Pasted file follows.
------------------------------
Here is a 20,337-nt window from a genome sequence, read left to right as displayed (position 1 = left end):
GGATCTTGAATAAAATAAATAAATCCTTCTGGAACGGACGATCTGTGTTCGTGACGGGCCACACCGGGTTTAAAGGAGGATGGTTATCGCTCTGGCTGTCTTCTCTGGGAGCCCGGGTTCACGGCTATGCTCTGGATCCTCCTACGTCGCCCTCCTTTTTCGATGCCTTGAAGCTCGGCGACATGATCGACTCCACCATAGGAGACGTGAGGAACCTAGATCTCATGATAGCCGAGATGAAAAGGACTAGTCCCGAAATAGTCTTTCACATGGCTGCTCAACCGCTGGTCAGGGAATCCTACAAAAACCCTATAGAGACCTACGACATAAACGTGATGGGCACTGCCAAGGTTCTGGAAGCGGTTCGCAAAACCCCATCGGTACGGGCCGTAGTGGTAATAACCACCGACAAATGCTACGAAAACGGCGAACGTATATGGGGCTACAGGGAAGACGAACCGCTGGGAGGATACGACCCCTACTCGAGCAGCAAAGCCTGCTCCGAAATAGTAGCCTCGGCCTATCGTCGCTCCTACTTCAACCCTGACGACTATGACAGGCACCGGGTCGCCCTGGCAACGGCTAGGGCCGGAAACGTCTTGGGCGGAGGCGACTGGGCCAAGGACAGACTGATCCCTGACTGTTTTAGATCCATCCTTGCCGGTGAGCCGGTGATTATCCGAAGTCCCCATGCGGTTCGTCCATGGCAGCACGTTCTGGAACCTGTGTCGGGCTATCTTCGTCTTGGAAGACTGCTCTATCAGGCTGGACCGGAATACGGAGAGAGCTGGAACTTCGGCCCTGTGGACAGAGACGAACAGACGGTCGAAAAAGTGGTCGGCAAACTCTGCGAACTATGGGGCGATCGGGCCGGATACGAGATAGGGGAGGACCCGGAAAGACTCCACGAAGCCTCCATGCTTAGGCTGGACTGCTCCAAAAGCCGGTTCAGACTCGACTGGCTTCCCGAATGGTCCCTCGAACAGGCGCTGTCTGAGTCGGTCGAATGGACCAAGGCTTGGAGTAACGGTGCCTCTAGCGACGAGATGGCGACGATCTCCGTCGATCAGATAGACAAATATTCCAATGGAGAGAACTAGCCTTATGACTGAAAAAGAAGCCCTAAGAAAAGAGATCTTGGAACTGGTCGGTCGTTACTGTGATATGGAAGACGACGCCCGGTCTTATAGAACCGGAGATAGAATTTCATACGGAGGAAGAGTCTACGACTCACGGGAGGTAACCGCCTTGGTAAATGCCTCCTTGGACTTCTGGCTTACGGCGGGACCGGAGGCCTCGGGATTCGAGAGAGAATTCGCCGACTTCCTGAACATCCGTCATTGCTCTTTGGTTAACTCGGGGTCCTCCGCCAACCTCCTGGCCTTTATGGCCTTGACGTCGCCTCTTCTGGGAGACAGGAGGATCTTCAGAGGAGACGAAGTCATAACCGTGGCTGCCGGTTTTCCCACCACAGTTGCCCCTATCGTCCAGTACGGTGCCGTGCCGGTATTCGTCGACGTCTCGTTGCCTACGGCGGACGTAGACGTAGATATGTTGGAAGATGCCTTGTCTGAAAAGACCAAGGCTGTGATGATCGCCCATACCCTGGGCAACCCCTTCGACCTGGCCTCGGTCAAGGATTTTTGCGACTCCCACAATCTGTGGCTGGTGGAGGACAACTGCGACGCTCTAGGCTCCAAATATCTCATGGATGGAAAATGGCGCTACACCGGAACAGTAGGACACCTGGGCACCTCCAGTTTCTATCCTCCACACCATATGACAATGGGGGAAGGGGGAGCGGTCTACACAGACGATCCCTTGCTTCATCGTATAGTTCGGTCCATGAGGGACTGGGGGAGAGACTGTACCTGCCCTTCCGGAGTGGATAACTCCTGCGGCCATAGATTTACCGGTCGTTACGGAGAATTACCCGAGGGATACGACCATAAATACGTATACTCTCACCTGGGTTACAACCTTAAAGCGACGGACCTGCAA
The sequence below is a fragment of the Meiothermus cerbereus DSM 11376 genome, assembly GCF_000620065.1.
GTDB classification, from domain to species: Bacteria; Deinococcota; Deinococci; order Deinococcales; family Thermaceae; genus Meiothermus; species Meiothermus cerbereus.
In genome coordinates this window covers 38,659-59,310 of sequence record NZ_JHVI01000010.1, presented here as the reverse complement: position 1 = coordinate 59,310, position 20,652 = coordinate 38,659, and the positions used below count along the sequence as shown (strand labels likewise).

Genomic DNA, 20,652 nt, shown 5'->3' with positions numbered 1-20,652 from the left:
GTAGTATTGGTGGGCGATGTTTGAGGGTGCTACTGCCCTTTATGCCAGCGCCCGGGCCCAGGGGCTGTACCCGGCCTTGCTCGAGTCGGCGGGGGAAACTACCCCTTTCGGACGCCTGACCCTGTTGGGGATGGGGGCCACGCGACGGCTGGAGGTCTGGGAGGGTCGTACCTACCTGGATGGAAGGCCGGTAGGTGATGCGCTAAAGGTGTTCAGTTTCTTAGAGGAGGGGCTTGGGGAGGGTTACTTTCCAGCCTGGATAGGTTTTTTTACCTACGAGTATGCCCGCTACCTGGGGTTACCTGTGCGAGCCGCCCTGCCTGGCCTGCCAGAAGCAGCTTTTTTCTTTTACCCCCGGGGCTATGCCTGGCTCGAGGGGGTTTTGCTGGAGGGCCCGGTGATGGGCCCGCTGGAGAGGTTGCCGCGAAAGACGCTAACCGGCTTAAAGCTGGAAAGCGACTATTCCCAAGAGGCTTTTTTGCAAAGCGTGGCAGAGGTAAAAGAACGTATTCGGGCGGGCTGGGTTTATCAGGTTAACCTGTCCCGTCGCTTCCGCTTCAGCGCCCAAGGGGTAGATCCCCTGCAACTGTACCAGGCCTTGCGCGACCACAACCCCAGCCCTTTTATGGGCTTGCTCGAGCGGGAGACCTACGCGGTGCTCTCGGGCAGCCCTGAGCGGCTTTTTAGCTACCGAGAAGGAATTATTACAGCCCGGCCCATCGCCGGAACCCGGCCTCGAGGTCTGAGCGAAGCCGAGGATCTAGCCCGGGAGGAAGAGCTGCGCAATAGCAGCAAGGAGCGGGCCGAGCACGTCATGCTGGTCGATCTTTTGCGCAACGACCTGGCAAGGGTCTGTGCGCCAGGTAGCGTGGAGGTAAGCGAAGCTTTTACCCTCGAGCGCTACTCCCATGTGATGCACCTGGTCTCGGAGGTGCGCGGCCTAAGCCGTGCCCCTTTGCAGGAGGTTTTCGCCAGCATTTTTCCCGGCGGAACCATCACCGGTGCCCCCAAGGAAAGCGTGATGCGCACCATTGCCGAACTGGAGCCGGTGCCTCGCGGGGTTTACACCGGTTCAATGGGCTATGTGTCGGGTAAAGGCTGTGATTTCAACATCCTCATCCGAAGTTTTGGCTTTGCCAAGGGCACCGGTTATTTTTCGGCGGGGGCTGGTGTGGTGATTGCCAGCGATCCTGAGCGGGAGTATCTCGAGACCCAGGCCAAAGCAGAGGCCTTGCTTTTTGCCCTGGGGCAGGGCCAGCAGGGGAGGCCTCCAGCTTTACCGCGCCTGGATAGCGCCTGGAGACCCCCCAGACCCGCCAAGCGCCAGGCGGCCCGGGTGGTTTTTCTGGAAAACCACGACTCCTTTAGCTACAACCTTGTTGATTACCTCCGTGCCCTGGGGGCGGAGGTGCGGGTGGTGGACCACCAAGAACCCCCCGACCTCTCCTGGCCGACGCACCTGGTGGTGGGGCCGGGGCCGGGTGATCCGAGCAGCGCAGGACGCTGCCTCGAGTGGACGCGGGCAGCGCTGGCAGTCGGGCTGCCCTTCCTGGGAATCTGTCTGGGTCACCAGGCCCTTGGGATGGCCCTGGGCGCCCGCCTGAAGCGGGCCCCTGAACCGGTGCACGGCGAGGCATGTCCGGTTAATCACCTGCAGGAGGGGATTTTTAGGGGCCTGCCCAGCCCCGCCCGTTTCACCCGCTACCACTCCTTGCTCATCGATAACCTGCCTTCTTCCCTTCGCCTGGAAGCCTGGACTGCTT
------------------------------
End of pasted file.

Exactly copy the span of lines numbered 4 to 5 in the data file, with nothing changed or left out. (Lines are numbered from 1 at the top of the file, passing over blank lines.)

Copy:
GTDB classification, from domain to species: Bacteria; Deinococcota; Deinococci; order Deinococcales; family Thermaceae; genus Meiothermus; species Meiothermus cerbereus.
In genome coordinates this window covers 38,659-59,310 of sequence record NZ_JHVI01000010.1, presented here as the reverse complement: position 1 = coordinate 59,310, position 20,652 = coordinate 38,659, and the positions used below count along the sequence as shown (strand labels likewise).